ERWIN, Tenn. (WJHL) – Terry Haynes has seen decades’ worth of inclement weather in Unicoi County. Monday’s snowfall wasn’t some of the worst he has seen, but he knows what could have been.
“If all that rain had been snow, we’d have been sitting under another ’93 blizzard,” he said. “But it’s kindly, I think, went further north of us and we just got the tail end of it.”
Haynes, the Unicoi County road superintendent, said the most recent snow totaled upwards of six inches in some of the county’s highest elevations.
“Maybe up on the real top we’ve got more than that,” he said.
But, as of late Monday morning, the total salt usage to treat the roads was significantly less than expected.
“I figured about 98 tons we’ve used right now on it. Some of the trucks haven’t even come in and got any – they’re just pushing it off.”
Still, any snow seems foreign after the mild fall and winter the Tri-Cities has seen up to this point.
“We’ve had it easy since October, November and December, you know,” he said. “It’s been just about tropical weather.”
While the slushy snow proved easier to clear off of the roads, it caused problems in another area.
“The wet snow – heavy, wet snow falling on the trees and bringing the trees down,” Unicoi County Sheriff Mike Hensley said Monday afternoon.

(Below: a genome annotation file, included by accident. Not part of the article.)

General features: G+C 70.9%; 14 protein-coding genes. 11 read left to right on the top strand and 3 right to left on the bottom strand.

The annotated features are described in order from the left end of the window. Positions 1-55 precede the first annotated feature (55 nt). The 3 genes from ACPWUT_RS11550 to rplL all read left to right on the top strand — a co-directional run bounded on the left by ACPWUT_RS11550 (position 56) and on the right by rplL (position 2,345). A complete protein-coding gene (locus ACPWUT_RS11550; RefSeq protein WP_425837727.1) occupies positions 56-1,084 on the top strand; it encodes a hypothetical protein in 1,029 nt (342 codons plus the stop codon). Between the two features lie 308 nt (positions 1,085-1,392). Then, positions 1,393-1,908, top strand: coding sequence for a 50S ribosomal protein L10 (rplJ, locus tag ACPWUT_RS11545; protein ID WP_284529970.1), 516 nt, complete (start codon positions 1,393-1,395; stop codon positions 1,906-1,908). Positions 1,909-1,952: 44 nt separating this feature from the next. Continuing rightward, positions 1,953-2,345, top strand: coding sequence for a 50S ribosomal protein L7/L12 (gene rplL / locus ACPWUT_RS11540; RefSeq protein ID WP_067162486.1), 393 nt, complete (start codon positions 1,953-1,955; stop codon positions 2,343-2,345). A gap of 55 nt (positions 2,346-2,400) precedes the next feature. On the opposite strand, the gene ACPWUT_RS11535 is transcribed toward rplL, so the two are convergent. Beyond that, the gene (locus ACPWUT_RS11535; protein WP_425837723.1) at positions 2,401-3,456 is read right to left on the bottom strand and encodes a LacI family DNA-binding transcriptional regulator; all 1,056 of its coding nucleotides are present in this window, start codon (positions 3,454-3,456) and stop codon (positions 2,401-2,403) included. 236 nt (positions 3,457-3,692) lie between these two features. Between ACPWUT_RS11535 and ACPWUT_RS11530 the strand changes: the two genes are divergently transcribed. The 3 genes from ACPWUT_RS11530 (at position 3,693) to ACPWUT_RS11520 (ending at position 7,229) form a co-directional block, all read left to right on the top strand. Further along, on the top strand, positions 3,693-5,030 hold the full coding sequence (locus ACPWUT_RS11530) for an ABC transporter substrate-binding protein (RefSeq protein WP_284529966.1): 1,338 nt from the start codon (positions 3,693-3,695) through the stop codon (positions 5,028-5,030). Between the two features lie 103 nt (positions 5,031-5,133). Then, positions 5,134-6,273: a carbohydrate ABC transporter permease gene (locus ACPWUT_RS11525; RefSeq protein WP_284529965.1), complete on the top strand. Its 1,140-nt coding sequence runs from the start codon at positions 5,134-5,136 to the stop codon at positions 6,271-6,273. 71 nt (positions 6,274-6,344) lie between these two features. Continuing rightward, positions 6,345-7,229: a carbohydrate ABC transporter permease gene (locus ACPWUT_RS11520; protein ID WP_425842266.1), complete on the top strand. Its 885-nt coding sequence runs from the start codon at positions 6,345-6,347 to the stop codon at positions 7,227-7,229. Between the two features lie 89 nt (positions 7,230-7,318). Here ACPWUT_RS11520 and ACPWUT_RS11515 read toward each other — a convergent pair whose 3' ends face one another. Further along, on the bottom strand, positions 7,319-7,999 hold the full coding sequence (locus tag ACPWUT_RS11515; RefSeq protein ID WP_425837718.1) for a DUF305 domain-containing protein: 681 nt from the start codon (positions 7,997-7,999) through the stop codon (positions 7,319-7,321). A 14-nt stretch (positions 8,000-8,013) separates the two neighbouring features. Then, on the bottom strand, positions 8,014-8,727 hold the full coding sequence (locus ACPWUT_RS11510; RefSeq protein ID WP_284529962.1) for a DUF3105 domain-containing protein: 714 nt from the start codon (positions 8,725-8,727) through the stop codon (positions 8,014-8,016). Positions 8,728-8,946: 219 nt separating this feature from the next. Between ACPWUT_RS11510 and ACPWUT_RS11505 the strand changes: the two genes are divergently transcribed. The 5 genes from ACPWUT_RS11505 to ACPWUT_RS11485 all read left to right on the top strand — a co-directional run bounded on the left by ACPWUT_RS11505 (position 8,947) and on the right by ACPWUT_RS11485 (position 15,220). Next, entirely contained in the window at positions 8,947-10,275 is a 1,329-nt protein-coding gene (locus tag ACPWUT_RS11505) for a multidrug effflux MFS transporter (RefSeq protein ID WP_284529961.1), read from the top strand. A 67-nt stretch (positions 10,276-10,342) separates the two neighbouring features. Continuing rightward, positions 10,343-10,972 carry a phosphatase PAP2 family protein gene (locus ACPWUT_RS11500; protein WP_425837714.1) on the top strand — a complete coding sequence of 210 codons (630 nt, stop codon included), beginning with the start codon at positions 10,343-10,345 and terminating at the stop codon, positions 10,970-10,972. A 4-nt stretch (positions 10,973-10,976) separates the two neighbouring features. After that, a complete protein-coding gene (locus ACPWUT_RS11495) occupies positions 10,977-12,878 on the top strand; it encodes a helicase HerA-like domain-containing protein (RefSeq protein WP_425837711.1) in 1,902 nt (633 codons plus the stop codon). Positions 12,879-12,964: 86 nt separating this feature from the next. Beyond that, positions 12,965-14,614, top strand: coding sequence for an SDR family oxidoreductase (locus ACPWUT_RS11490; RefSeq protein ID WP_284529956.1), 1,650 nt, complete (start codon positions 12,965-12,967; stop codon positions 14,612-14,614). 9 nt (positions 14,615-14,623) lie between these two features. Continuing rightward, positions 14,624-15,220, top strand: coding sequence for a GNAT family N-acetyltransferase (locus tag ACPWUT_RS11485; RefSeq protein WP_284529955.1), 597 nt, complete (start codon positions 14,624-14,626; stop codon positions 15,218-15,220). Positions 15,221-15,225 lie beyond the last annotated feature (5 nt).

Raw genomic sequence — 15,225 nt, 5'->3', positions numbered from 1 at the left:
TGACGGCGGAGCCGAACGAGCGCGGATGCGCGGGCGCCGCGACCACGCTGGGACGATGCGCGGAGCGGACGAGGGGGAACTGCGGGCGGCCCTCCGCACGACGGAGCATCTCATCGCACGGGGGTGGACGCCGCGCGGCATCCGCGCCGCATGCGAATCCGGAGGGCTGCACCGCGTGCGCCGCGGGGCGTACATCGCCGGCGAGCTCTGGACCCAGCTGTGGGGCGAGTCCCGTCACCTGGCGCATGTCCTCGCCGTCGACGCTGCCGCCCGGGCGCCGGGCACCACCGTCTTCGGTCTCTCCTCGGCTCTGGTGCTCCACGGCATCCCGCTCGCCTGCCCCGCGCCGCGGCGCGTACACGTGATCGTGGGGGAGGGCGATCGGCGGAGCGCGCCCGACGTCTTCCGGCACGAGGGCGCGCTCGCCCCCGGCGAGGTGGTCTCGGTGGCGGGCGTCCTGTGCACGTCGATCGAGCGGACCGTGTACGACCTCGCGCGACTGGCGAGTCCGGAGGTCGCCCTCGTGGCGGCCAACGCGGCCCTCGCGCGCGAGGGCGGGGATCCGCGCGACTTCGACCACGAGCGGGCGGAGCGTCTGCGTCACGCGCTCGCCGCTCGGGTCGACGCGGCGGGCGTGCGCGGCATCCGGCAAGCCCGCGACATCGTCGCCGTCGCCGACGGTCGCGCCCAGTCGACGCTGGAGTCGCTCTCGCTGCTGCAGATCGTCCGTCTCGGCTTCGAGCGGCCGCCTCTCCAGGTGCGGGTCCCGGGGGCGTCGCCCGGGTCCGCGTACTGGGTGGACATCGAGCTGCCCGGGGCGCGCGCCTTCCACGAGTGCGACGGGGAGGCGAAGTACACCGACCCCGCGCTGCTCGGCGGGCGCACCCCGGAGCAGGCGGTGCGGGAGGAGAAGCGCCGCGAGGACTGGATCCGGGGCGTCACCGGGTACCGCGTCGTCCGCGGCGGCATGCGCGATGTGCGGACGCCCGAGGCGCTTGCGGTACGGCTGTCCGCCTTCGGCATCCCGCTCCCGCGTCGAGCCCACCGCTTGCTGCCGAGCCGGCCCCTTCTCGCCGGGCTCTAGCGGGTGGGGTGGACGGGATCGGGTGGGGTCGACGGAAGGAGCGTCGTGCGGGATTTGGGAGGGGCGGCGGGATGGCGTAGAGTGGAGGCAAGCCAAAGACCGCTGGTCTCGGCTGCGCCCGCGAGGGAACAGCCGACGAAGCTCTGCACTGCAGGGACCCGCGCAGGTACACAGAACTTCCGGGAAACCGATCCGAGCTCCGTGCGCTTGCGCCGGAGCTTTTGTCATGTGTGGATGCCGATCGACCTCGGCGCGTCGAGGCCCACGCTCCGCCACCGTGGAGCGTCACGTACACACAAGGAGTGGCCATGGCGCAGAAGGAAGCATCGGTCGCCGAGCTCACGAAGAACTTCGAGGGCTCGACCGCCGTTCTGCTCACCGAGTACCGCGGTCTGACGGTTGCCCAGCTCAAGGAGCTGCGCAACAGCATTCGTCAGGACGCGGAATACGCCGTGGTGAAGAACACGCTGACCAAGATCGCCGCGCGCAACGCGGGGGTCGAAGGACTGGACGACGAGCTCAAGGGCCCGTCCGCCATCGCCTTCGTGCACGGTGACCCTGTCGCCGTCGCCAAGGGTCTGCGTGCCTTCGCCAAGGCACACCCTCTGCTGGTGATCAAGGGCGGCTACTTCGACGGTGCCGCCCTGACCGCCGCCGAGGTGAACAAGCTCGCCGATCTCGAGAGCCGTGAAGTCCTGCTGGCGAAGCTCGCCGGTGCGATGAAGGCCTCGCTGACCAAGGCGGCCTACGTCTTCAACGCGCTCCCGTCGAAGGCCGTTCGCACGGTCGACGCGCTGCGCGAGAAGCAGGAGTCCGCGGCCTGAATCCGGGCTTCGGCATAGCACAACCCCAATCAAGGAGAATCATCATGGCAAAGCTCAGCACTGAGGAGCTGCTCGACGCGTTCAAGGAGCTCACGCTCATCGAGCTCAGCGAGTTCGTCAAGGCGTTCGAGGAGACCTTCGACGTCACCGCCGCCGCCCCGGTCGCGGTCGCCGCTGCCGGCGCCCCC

“Got a lot of power lines down,” he added. “Erwin Utilities is doing a tremendous job of doing everything they got to deal with.”
From Mill Creek to Lower Higgins Creek Road, crews responded to incidents quickly in hopes of fixing all the downed power lines by nightfall. Sheriff Hensley said the cleanup has been a total team effort.
“The Highway Department, DOT, my work crew – we got some search and rescue team boys out – everybody pitched in,” Hensley said.
The snow stopped falling in most places by Monday afternoon, but officials warned that potential travel issues were not over.
“If you don’t need to travel, you need to stay at home,” Hensley said. “Of course, I know there’s a lot of people that have to work. But, this stuff is going to be freezing tonight.”
“When it freezes – it’s treacherous right now, but when it freezes, it gets a little worse,” Haynes said.
Haynes and his crew have a tried and true method to make the roads a bit safer for travel.
“We have a salt mixture – it’s salt and rock dust – and we put it on there and the salt will melt and the chat dust will give traction,” he said. “We hope, you know, that will help people get in tonight.”
Still, the advice is to steer clear of the roads altogether.
“If you could stay home – stay home and not be out,” Haynes said.